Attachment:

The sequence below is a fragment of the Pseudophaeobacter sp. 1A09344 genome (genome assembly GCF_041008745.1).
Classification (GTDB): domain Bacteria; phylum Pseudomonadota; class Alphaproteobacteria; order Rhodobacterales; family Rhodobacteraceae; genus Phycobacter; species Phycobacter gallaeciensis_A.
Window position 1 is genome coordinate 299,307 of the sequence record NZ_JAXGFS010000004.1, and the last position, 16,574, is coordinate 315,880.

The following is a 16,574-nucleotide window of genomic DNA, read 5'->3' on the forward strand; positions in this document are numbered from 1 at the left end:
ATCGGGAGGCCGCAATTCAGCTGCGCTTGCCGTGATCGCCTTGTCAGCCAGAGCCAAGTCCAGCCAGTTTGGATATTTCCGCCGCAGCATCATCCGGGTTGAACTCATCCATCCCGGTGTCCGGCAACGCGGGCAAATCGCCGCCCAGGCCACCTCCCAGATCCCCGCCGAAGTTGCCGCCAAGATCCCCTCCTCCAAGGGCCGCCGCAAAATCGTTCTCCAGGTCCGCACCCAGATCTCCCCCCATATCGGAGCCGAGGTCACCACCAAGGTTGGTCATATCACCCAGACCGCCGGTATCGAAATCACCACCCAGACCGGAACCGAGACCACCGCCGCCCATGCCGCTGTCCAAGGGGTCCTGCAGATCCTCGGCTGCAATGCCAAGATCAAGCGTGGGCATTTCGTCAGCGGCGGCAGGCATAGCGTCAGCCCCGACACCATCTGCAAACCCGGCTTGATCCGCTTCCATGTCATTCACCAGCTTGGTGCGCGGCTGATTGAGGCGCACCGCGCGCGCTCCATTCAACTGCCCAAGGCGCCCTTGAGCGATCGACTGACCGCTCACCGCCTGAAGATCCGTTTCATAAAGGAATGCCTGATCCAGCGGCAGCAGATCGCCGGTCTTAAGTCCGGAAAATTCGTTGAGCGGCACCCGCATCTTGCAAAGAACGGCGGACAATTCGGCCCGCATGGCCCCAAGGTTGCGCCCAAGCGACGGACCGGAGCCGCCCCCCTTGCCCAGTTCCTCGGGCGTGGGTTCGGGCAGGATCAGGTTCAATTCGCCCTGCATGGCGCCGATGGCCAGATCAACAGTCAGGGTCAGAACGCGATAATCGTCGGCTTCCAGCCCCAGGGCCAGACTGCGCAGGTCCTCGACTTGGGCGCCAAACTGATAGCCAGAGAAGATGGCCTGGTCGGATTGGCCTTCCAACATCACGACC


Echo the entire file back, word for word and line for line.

The sequence below is a fragment of the Pseudophaeobacter sp. 1A09344 genome (genome assembly GCF_041008745.1).
Classification (GTDB): domain Bacteria; phylum Pseudomonadota; class Alphaproteobacteria; order Rhodobacterales; family Rhodobacteraceae; genus Phycobacter; species Phycobacter gallaeciensis_A.
Window position 1 is genome coordinate 299,307 of the sequence record NZ_JAXGFS010000004.1, and the last position, 16,574, is coordinate 315,880.

The following is a 16,574-nucleotide window of genomic DNA, read 5'->3' on the forward strand; positions in this document are numbered from 1 at the left end:
ATCGGGAGGCCGCAATTCAGCTGCGCTTGCCGTGATCGCCTTGTCAGCCAGAGCCAAGTCCAGCCAGTTTGGATATTTCCGCCGCAGCATCATCCGGGTTGAACTCATCCATCCCGGTGTCCGGCAACGCGGGCAAATCGCCGCCCAGGCCACCTCCCAGATCCCCGCCGAAGTTGCCGCCAAGATCCCCTCCTCCAAGGGCCGCCGCAAAATCGTTCTCCAGGTCCGCACCCAGATCTCCCCCCATATCGGAGCCGAGGTCACCACCAAGGTTGGTCATATCACCCAGACCGCCGGTATCGAAATCACCACCCAGACCGGAACCGAGACCACCGCCGCCCATGCCGCTGTCCAAGGGGTCCTGCAGATCCTCGGCTGCAATGCCAAGATCAAGCGTGGGCATTTCGTCAGCGGCGGCAGGCATAGCGTCAGCCCCGACACCATCTGCAAACCCGGCTTGATCCGCTTCCATGTCATTCACCAGCTTGGTGCGCGGCTGATTGAGGCGCACCGCGCGCGCTCCATTCAACTGCCCAAGGCGCCCTTGAGCGATCGACTGACCGCTCACCGCCTGAAGATCCGTTTCATAAAGGAATGCCTGATCCAGCGGCAGCAGATCGCCGGTCTTAAGTCCGGAAAATTCGTTGAGCGGCACCCGCATCTTGCAAAGAACGGCGGACAATTCGGCCCGCATGGCCCCAAGGTTGCGCCCAAGCGACGGACCGGAGCCGCCCCCCTTGCCCAGTTCCTCGGGCGTGGGTTCGGGCAGGATCAGGTTCAATTCGCCCTGCATGGCGCCGATGGCCAGATCAACAGTCAGGGTCAGAACGCGATAATCGTCGGCTTCCAGCCCCAGGGCCAGACTGCGCAGGTCCTCGACTTGGGCGCCAAACTGATAGCCAGAGAAGATGGCCTGGTCGGATTGGCCTTCCAACATCACGACC